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Eight Hundred Years of Russian Despotism: An Interview with Orlando Figes

In a new book, the historian traces modern Russian aggression to an apocalyptic mythology rooted deep in the nation’s past.

· 10 min read
Eight Hundred Years of Russian Despotism: An Interview with Orlando Figes
A fragment of The Blessed Host of the Heavenly Tsar, created to celebrate Ivan the Terrible’s conquest of Kazan. 

The text that follows is adapted from a July 3rd, 2023 podcast interview conducted by Quillette’s Jonathan Kay with historian Orlando Figes, author of the newly published book, The Story of Russia.

Podcast #217: Eight Hundred Years of Russian Despotism
Quillette podcast host Jonathan Kay talks to acclaimed historian Orlando Figes, whose new book traces Russia’s political dysfunction back to the age of Byzantium and the Mongol invasion. This podcast is also available on YouTube.

Jonathan Kay: So I’m going to start off with a big question. In your book, you talk about the “sacralization” of the Russian Czars’ authority as a legacy of Byzantium. And until I read your book, I really had no understanding of how much Orthodox Christian theology had mixed with Slav ethnic populism to create this kind of theocratic—and maybe even apocalyptic—vision of the Russian Empire as the “third Rome.”

Can you explain what that means—the third Rome? You used that phrase several times in your book.

Orlando Figes: This concept of the third Rome, which is at the heart of a Russian sense of mission in the world, presents Russia as a sort of messianic land—a little bit like Israel, I guess—in the medieval theology that was adopted by Ivan the Terrible, who was the first to be crowned Czar. It served to reclaim, after all those years of Mongol occupation, the Byzantine legacy, symbolically, through his coronation.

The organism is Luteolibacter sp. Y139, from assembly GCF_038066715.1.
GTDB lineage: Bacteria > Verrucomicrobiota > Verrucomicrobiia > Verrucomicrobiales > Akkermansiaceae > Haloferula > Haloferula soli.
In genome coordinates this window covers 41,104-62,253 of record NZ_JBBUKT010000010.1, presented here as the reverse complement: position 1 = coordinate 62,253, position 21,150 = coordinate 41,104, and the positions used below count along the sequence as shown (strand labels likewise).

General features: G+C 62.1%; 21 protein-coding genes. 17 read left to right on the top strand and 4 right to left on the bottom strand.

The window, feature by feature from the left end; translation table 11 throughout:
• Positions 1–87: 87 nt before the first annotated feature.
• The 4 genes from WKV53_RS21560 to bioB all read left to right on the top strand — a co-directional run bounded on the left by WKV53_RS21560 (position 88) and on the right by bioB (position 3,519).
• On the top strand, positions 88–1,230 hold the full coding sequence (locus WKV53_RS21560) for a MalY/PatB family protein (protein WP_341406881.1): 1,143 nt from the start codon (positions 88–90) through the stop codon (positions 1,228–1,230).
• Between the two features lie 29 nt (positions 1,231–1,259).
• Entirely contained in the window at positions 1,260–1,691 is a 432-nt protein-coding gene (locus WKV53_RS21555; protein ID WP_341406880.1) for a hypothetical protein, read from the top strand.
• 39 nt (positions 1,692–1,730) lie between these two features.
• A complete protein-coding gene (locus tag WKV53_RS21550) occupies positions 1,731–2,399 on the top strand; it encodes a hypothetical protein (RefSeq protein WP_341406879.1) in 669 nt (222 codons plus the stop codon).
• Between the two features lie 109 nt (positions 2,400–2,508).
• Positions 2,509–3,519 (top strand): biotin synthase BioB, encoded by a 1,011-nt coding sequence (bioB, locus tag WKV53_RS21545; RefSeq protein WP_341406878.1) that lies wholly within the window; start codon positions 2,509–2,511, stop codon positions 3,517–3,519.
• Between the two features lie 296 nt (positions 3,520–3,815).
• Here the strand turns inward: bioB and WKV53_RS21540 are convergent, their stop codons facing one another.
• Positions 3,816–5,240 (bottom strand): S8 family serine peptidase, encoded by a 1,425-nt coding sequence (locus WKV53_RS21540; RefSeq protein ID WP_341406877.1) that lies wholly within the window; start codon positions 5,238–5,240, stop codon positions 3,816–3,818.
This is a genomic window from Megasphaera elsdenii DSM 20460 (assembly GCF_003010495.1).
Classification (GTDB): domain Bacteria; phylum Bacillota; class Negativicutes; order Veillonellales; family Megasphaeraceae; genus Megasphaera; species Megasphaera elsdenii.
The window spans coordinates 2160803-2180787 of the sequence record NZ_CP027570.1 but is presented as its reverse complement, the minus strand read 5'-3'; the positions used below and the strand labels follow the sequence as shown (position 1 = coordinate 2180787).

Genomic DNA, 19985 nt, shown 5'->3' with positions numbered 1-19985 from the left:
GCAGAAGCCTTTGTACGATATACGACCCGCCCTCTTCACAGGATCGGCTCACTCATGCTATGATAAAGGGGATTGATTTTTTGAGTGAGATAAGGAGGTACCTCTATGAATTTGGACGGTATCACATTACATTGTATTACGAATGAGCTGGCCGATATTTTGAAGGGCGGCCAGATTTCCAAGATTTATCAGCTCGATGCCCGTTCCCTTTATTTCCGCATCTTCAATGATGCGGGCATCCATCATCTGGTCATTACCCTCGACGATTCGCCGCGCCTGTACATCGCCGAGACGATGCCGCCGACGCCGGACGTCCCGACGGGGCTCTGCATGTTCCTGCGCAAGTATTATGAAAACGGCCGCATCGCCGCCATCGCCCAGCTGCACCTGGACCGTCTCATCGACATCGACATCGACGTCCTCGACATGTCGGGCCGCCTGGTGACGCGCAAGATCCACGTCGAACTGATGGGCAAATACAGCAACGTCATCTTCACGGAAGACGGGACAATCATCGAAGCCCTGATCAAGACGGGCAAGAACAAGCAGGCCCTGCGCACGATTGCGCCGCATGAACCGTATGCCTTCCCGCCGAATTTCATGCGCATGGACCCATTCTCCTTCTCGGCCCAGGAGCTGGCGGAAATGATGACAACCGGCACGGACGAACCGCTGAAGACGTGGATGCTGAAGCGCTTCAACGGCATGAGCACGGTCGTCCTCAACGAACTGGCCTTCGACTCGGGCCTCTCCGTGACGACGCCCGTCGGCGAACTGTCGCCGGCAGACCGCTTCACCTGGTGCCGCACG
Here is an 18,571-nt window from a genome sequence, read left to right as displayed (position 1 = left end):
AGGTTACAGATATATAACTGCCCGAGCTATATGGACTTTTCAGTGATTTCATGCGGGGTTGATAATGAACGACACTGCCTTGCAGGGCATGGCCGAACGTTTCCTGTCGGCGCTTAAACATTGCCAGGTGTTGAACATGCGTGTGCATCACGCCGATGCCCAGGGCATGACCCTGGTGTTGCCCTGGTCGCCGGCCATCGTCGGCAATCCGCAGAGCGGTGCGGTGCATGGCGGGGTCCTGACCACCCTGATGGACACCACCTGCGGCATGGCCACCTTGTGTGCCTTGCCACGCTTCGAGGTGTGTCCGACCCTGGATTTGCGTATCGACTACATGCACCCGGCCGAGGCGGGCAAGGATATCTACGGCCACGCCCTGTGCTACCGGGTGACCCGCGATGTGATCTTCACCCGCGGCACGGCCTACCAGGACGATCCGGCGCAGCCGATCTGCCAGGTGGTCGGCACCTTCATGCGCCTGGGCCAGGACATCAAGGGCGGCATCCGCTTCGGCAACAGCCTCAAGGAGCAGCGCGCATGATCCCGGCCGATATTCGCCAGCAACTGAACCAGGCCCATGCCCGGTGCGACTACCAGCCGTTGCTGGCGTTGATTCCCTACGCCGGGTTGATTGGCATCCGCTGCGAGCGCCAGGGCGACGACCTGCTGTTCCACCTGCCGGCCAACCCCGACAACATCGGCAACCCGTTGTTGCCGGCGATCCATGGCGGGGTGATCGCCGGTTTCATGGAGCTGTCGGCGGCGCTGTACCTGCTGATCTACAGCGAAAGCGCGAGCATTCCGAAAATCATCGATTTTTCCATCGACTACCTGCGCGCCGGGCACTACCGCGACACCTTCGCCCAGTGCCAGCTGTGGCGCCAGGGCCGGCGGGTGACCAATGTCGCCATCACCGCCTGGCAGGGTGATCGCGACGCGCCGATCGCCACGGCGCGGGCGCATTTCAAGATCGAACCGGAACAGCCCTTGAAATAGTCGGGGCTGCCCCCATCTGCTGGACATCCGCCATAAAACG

The idea was that after the fall of Constantinople in 1453, Moscow was the last true seat of Christian orthodoxy. And there would be no other. The idea was that the west lay in a fallen state. It was fallen from a state of grace that Russia still retained by virtue of its orthodox religion.

Therefore, the true salvation of humanity lay with holy Russia. And this idea, of Russia as a providential land chosen to save humanity, is at the very heart of both the Russian Empire, and, later, [Russian] communism. It’s deeply connected to the sacralization of power because it presents the Czar as the direct manifestation of God on earth—as Ivan the Terrible saw himself. It was his mission not just to save humanity, but also to prepare his people for the final judgment.

Nicholas I of Russia, (r. 1825-1855).

So the Czar is potentially also a tormentor of his people, in order to make them worthy of that messianic role. Putin acts in this tradition. He sees Russia as having a mission that goes beyond its strict territorial boundaries. In the 19th century, similarly, Nicholas I claimed Russia had a holy mission to liberate the Orthodox Christians of the Ottoman Empire. And indeed, he saw his mission going so far as to liberate Jerusalem.

J.K.: I’m going to quote something from your book, which I found remarkable. This is a description of what happened in 1552, after Ivan the Terrible’s forces conquered Kazan:

A large horizontal icon called The Blessed Host of the Heavenly Tsar was painted facing the Czar’s throne in the Dormition Cathedral. Known as The Church Militant, it shows the mounted figure of Ivan following the Archangel Michael in a procession of Russian troops from the hell-like burning of Kazan to Moscow depicted like Jerusalem, where they are received by the Madonna and Child. The iconography borrows from the Book of Revelation, in which Michael defeats Satan before the Apocalypse. Ivan appears as a new King David and the Russians as God’s Chosen People, the new Israelites.
The Church Militant.

This kind of image, if placed in the Western idiom, sounds like something out of the age of Richard the Lionheart. Yet this Russian scene is from the 16th century—at a time when the West already had the printing press. It’s the dawn of the Elizabethan age. In the West around this time, people are talking about things like parliaments and theories of taxation and private property. There’s something strangely anachronistic about the world portrayed in The Church Militant.